Malacañang: PNP returns to war on drugs, backstopping PDEA

Philippine President Rodrigo Duterte

However Duterte also repeatedly said he believed the anti-drug agency, with only about 2,000 officers, would not be able to effectively prosecute the crackdown.

She added: "We are hopeful that [the PNP] will follow the lead of the [Philippine Drug Enforcement Agency], that previous operations in the past months have resulted to more apprehensions rather than alleged cases of extrajudicial killings, and more on big-time suspects rather than small-time suspects".

But his spokesman said on Tuesday that he was reinstating them because drug crimes had risen in their absence.

Duterte signed on October 10 a memorandum stripping the PNP of its lead role in the anti-narcotics campaign after some of its personnel were implicated in the killing of suspected drug offenders.

She noted that the PDEA has the expertise and the mandate to implement Republic Act No. 9165 or the Comprehensive Dangerous Drugs Act of 2002.

"Their visit to the PDEA National Headquarters in Quezon City served as an avenue to showcase PDEA's accomplishments, operational capabilities and facilities for them to have a better understanding of our organization and the current drug trends affecting the national drug situation in the country", PDEA Director General Aaron N. Aquino said.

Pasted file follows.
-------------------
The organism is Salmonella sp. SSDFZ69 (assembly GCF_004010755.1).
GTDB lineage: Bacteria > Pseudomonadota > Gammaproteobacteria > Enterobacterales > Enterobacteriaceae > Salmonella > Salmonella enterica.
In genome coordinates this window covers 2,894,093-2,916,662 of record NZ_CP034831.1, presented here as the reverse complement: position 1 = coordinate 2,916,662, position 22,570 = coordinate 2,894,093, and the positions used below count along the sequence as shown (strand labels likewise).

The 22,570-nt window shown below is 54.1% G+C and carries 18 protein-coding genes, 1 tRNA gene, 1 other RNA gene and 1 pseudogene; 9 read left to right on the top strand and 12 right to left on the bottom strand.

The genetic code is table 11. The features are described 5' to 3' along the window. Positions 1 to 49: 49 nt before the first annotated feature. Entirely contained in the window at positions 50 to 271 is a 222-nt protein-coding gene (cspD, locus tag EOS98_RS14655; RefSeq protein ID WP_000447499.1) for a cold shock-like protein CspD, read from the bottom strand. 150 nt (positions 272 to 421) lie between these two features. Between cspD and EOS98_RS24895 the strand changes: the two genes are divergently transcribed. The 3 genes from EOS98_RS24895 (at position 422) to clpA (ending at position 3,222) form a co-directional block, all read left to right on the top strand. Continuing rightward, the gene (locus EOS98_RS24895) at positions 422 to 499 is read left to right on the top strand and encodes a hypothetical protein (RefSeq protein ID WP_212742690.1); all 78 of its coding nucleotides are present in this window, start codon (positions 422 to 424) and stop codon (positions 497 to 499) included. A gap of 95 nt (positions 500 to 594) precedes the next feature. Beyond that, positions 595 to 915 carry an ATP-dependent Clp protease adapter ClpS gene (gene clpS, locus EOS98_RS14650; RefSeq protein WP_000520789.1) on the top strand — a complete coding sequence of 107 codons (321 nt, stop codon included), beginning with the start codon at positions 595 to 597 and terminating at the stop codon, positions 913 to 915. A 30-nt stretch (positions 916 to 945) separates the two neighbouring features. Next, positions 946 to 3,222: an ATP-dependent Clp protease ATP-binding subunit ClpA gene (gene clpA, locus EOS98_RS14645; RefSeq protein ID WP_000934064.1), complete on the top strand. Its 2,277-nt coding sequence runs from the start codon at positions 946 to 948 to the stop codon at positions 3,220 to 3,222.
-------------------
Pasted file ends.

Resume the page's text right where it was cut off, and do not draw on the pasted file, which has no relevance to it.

Roque said the PNP's role in the drug war resumed but clarified that the Philippine Drug Enforcement Agency (PDEA) remains the lead agency.

He, however, ordered the PNP in March to support the PDEA in its fight against illegal drugs.

On cops using body cameras, De Guia said this is a "welcome development" since it will "allow openness and transparency in police operations".

READ: Memorandum Order 17 signed by Duterte, directing PNP to provide "active support" to Pdea in fighting illegal drugs.

Duterte, who assumed the presidency in June past year, waged a brutal war against drug syndicates.

According to the latest government statistics, 3,967 "drug personalities" died in anti-drug operations between July 2016 and 25 October 2017.

He said the president's restoration of the police in the drugs war may have also been emboldened by the unwillingness of either US President Donald Trump or fellow Asean leaders to publicly challenge the drug war slaughter during the Asean 2017 Summit, which the Philippines hosted in November.

He added: "Those failures highlight the need for United Nations action to investigate these killings, and end the murderous police operations on urban poor communities".

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